At block 212, the provider device 104 may determine which content to send based on which content the user is likely to request and/or which content is more likely to lead to a purchase. The content factors 226 may include, but are not limited to, network connectivity type, user history, and/or item status. As noted above, the user history may provide a strong indication of what types of content the user is likely to request. For example, the user may always start at the home page of the web service provider. Therefore, the preload content 116 may include the home page and all of the pages that are linked within the home page. However, when the user device 102 is using a wireless phone network connection, the preload content may be limited to the home page and the pages linked to the home page that are related to books. The user history may indicate that the user browses the book section of the web site 80% of the time. Therefore, the web pages related to topics other than books may be omitted from the preload content 116. Hence, reducing the amount of preload content may reduce the cost of using the wireless phone network.

At block 214, the provider device 104 may send the preload content 228 to the user device when delivery timing and the type of preload content has been determined as described above. The content 228 may be sent over the network 106 which may use a wireless local area network or a wireless phone network to deliver the preload content to the user device 102. The content 228 may include any information related to the web site (or any other online marketplace) in which goods or services are exchanged for money. The preload content 228 may include, but is not limited to product information, product offers, a home page, storefront images or video, purchasing recommendations based on user history, and/or recommendations on similar items that other users have purchased.

FIG. 4 illustrates a system 400 for preloading content on a user device 102 before the content is requested from the provider device 104. As noted above, the provider device 104 may be operated, administered, or used by a web service provider to distribute content to customers (e.g., user device 102) over a network 106. The provider device 104 may improve the store experience for customers by preloading content onto their user device(s) 102. The preloaded content improves the store experience by making content nearly instantaneously available by eliminating the wait time to send a content request and receive a response from the provider device 104. As noted above, the provider device 104 may determine the type of preload content to send and when to send the preload content to meet the “just in time” needs of the users. The improved store experience may lead to improved sales performance for the web service provider. While a single user device 102 and a provider device 104 are shown, it is understood that any number of these devices may be present in the system 400.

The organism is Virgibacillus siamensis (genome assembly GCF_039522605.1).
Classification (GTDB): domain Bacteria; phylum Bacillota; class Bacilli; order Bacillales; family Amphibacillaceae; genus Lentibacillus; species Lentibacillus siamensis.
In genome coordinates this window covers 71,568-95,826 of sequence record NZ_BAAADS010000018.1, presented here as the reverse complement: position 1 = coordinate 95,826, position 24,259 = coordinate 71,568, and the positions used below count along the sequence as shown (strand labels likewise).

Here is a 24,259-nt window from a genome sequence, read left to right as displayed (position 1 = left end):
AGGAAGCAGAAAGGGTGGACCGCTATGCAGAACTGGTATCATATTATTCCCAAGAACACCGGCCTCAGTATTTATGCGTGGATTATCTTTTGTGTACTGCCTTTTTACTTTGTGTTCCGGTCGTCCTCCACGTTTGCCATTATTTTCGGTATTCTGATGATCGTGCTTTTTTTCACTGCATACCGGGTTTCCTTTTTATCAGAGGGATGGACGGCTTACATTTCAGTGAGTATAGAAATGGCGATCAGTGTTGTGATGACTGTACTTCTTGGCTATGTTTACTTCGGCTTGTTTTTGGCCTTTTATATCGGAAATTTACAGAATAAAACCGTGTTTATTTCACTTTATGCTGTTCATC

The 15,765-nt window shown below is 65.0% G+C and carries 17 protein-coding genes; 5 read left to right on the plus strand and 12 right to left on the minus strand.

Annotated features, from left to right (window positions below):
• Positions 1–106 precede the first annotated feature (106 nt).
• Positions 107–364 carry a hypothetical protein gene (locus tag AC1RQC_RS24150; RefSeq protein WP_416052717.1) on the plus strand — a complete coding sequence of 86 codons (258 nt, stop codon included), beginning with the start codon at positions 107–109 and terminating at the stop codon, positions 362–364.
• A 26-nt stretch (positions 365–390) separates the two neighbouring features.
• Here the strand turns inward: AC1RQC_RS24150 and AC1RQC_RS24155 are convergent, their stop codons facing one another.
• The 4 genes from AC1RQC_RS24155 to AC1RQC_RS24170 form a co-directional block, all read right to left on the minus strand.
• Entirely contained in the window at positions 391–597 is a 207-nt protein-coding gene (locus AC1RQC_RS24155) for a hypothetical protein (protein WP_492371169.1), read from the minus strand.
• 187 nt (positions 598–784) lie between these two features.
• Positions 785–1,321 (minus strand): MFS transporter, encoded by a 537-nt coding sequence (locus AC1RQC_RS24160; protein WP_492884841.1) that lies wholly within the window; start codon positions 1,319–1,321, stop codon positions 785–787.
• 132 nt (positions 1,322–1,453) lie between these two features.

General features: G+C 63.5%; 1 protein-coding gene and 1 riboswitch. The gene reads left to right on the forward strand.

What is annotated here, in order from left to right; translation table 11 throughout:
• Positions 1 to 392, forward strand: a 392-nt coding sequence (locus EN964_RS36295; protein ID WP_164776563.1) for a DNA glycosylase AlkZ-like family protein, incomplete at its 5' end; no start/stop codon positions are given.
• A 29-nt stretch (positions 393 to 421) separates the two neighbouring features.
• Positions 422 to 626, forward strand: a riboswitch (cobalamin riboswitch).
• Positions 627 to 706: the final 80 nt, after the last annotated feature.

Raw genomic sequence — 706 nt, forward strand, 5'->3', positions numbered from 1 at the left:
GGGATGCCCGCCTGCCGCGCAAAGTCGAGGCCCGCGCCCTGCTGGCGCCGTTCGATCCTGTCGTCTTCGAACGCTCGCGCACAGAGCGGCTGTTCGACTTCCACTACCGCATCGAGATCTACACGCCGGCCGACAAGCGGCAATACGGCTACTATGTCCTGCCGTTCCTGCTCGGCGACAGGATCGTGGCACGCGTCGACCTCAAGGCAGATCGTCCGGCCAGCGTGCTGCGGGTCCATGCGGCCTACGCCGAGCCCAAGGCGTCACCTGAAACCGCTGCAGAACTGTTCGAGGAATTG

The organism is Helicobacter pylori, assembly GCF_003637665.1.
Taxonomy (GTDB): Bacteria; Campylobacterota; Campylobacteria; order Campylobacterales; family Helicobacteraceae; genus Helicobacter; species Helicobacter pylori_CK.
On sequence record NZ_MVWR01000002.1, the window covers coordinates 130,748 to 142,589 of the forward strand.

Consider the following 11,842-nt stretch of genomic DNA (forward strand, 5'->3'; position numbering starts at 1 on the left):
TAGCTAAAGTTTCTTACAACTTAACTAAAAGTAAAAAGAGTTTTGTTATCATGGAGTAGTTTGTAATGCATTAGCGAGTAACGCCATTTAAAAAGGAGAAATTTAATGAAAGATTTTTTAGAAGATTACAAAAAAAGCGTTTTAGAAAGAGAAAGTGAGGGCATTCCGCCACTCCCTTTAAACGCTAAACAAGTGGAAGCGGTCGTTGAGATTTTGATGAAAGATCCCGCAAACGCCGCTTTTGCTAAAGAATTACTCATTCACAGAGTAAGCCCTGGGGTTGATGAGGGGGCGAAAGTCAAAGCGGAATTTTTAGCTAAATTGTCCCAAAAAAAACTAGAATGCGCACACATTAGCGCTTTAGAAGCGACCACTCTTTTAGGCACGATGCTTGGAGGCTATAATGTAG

The provider device 104 may include one or more processors 402, a memory 404, and one or more network and input/output interfaces406 to communicate with the user device 102, the network 106, or a device administrator.

The computer processors 402 may comprise one or more cores and are configured to access and execute (at least in part) computer-readable instructions stored in the one or more memories 404. The one or more computer processors 402 may include, without limitation: a central processing unit (CPU), a digital signal processor (DSP), a reduced instruction set computer (RISC), a complex instruction set computer (CISC), a microprocessor, a microcontroller, a field programmable gate array (FPGA), or any combination thereof. The provider device 104 may also include a chipset (not shown) for controlling communications between the one or more processors 402 and one or more of the other components of the provider device 104. In certain embodiments, the provider device 104 may be based on an Intel® architecture or an ARM® architecture and the processor(s) 402 and chipset may be from a family of Intel® processors and chipsets. The one or more processors 402 may also include one or more application-specific integrated circuits (ASICs) or application-specific standard products (ASSPs) for handling specific data processing functions or tasks.